Okay, you’re Paul Simon. You and Art Garfunkel have become an overnight sensation when their song “The Sound of Silence” became a number one hit on Billboard without even knowing it had been re-recorded and re-released. You have rushed back from England to meet up with your partner and rush to the studio to record a few more songs so your new hit can be turned into an album. Problem: you need more songs. Solution? It uses some songs that I had stored. And you write a couple more, like “Richard Cory.”
Most people don’t know, but Simon majored in English at Queens College and earned a degree in English literature (even fewer know that he briefly attended Brooklyn Law School). So it’s only natural that he would draw close to his knowledge of poetry to help him find material for the album they were hastily putting together.
Given that Simon’s audience was in the process of becoming disenchanted with the Vietnam War and distrusting the “establishment,” the wealthy, and the older generation, it is natural that he chose Edward Arlington Robinson’s poem “Richard Cory.” Written during the depression that followed the Panic of 1893, it portrays a man who seems to have it all: wealth, education, manners, and the admiration of everyone around him. And those who envy him do not have enough money for meat and cursed the bread they had (many were forced to live on a day’s bread in those years of depression). But despite all this success, Cory calmly goes home one day and kills himself with a gun. The reader is forced to see that all of Cory’s advantages did not matter and that something essential was missing. Perhaps it was the folly of excessive wealth (consider the Book of Ecclesiastes “All is vanity and chasing after the wind”). Maybe it was loneliness. Maybe it was boredom or depression. We don’t know … but we are challenged to ask.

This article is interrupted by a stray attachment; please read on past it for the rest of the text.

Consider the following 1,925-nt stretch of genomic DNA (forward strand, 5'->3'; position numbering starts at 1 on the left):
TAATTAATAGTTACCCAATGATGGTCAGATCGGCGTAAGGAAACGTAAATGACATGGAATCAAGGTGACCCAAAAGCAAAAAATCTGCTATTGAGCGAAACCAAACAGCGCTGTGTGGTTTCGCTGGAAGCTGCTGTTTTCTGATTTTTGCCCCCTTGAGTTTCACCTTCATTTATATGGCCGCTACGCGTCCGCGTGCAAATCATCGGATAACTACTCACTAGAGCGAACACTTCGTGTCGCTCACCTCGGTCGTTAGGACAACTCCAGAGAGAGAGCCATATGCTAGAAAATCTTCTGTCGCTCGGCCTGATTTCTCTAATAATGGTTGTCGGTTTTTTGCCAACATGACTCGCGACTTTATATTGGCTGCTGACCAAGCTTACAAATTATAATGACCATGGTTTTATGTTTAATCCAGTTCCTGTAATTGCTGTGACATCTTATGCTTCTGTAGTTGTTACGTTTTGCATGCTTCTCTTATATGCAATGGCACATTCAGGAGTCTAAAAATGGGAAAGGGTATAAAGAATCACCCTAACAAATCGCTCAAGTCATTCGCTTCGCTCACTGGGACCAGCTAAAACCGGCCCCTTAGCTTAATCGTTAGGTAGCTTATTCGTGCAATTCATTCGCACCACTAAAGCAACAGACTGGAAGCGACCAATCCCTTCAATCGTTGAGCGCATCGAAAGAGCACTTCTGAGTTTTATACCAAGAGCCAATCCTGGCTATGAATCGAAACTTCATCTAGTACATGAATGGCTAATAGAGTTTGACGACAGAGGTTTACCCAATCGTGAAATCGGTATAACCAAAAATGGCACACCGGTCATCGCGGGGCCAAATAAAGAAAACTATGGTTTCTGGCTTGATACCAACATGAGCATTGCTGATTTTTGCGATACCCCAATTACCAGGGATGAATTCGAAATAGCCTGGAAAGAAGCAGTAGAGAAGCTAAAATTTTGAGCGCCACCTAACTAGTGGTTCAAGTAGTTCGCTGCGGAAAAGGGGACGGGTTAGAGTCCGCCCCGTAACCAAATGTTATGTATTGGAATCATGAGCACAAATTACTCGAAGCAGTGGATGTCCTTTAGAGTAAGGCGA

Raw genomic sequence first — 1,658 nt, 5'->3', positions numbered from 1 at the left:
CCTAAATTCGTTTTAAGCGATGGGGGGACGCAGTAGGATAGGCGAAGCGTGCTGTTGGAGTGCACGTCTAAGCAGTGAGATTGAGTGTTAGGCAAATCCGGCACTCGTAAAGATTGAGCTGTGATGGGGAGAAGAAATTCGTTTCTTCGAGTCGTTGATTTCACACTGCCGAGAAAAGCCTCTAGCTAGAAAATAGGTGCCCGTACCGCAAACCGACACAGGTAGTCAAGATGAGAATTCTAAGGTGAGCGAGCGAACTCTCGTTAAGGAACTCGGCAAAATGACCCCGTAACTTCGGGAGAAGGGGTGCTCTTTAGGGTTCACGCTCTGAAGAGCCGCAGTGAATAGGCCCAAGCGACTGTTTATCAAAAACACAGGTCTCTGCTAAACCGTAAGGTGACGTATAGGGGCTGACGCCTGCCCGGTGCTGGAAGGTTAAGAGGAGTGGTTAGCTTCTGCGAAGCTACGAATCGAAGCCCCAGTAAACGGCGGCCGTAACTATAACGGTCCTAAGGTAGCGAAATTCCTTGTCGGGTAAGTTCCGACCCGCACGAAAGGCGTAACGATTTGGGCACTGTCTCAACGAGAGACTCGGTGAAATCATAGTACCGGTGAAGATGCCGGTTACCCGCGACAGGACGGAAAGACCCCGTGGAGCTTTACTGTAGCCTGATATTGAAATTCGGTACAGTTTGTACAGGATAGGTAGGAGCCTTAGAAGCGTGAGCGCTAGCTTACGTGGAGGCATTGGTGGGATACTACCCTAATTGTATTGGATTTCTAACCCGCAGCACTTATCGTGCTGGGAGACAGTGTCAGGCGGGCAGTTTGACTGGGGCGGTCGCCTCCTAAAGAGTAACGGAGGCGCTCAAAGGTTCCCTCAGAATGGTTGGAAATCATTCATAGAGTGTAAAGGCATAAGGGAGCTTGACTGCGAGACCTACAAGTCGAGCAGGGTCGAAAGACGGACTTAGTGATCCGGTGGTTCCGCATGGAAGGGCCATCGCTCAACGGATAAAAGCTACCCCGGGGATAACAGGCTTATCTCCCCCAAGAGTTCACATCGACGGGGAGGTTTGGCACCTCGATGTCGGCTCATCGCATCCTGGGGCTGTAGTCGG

Simon, using his experience in English literature, brought “Richard Cory” into the 20th century. It starts out the same way, although Simon embellished it a bit. Cory is not only rich, he “owns half of this whole town.” He is so rich that he can give generously to charity. Meet all the right people. He was born with a silver spoon in his mouth, the only spoiled son of a wealthy banker. The press follows his every move like a paparazzi in recent days. For his fun, he throws awesome parties and indulges in orgies.
However, he still commits suicide with a pistol.
And the singer of the song? He works at Cory’s factory, hungry and poor, furious at fate for his poverty, bitterly envious of his “boss.” But unlike the poem, the singer seems to have a death wish because yet I wish I was Cory even after Cory has committed suicide.